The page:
Choosing a Small Business Retirement Plan from a Tax Perspective

7 min read
September 27, 2021

At the risk of sounding like I'm preaching to the choir—retirement planning is essential for small business owners. Whether you are making the transition from being a W-2 employee to starting your own firm or if you already own a business and are implementing a retirement plan, it is important to decide which retirement path best suits your needs. There are many retirement avenues available to small business owners. In this blog, we will compare the Simplified Employee Pension Plan (SEP) with the Savings Incentive Match Plan for Employees (SIMPLE Plan) from a tax perspective. Each retirement plan has unique pros and cons that are important to understand prior to making an educated decision on which plan is best for you—so let’s dive in.

Simplified Employee Pension

Simplified Employee Pension (SEP) plans can provide a significant source of income at retirement by allowing employers to set aside money in retirement accounts for themselves and for their employees. A SEP plan has lower start-up and operating costs than that of a conventional retirement plan (i.e., 401k) and allows for a contribution of up to 25% of each employee's pay.

Quick Pros

  • Simple to implement and is low maintenance
  • It can be ideal for businesses with fewer than ten employees
  • Offers higher contribution limits than traditional IRAs
  • Extended time to contribute, good for cash flows
  • No annual tax filing requirements

Quick Cons

  • The SEP plan is employer-funded with no option for employees to contribute
  • There are no options for taking loans out of the SEP IRA
  • Each eligible employee receives the same SEP IRA percentage (no preferential treatment for any particular employee)
  • No catch-up provision for older participants to contribute more
  • Maximum total contribution limits are 25% of an employee’s compensation (limited to $57,000 in 2020 and $58,000 in 2021)

The calculation to determine the maximum SEP contribution is dependent upon your entity type. If you file your business income and expenses on your individual tax return (Schedule C), then your maximum SEP IRA contribution is based on your self-employment net earnings. For example, if your net profit from your Schedule C is $100,000, then your maximum SEP IRA contribution would be $18,587 (see Figure 1).

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Figure 1

The maximum SEP IRA contribution has a completely different calculation if your business entity type is taxed as an S Corporation. Unlike a Schedule C, the owner (shareholder) is required to be on payroll and receive wages. The shareholder must pay themselves a reasonable wage in order to retain their S Corporation tax status.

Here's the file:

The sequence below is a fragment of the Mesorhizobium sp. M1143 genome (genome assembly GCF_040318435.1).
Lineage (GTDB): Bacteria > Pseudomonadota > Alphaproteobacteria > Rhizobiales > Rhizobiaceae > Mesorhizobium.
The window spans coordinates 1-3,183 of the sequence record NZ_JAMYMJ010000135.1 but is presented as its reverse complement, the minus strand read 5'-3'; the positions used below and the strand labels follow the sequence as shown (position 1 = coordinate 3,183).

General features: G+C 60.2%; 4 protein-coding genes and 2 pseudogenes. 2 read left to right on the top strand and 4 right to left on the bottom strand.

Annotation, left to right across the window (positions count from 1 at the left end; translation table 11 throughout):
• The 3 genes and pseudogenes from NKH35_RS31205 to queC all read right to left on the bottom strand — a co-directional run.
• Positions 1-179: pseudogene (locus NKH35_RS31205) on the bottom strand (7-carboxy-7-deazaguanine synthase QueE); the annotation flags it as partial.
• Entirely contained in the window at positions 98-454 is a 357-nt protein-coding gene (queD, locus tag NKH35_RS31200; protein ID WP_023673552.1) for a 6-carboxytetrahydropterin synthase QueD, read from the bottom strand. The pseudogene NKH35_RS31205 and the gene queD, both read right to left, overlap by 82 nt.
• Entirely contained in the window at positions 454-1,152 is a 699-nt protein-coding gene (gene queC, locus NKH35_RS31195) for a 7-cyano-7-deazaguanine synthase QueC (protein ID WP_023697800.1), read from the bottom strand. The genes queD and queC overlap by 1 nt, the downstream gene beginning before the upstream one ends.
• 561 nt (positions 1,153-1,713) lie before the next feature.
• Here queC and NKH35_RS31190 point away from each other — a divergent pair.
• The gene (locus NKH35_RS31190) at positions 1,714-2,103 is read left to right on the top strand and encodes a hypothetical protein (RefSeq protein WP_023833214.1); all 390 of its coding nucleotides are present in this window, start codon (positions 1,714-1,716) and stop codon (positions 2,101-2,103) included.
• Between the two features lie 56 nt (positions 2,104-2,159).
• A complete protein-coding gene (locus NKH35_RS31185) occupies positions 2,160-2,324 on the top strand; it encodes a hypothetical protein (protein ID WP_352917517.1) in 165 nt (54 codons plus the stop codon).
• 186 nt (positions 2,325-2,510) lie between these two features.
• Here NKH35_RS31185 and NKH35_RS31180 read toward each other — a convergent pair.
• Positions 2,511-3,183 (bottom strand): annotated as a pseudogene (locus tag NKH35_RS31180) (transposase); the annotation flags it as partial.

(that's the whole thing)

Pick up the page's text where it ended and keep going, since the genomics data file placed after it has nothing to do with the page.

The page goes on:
So, let’s now assume the entity from the above example is instead an S Corporation, and the shareholder paid themselves $70,000 in wages. The maximum SEP IRA calculation is quite easy—25% of your Box 1 wages, which is listed on your W-2. In other words, if the shareholder’s Box 1 wages were $70,000, then the maximum SEP IRA contribution would be $17,500 (see Figure 2).

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Figure 2

Since the SEP IRA is based on Box 1 wages from the W-2, there may be an additional benefit regarding shareholder health insurance. Since shareholder health insurance is included in Box 1 wages, the maximum SEP IRA amount increases for the shareholder. 

Tax Tip: Since shareholder health insurance is included in wages, it is taken as a deduction on the S Corporation tax return. The shareholder health insurance only increases Box 1 wages and is not subject to Social Security or Medicare taxes. This increase in Box 1 wages may appear like it is increasing your individual taxable income, but that is incorrect. Although your wage income is higher on your personal tax return, you simultaneously receive a negative adjustment to your AGI in the amount of the shareholder health insurance—essentially offsetting the increase of W-2 wages on your individual tax return.

Let’s continue with the same example of $70,000 in wages from above but now let’s say the shareholder also paid an additional $9,500 in shareholder health insurance. This would bring the Box 1 wages on the W-2, for the shareholder, to $79,500 and the maximum SEP IRA contribution amount to $19,875 (an increase of $2,375) (see Figure 3). 

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Figure 3

The S Corporation tax status has an additional benefit—the maximum SEP IRA contribution amount can be determined earlier, which is great for tax planning. Since the maximum contribution amount is 25% of Box 1 wages from the W-2, this amount is known by year-end. Unfortunately, the Schedule C calculation is determined by the net profit of the business and is subject to change if there are last-minute modifications or tax adjustments like depreciation. If you are making a maximum SEP IRA contribution as a Schedule C, it is best to make the contribution once your tax return is ready to be filed.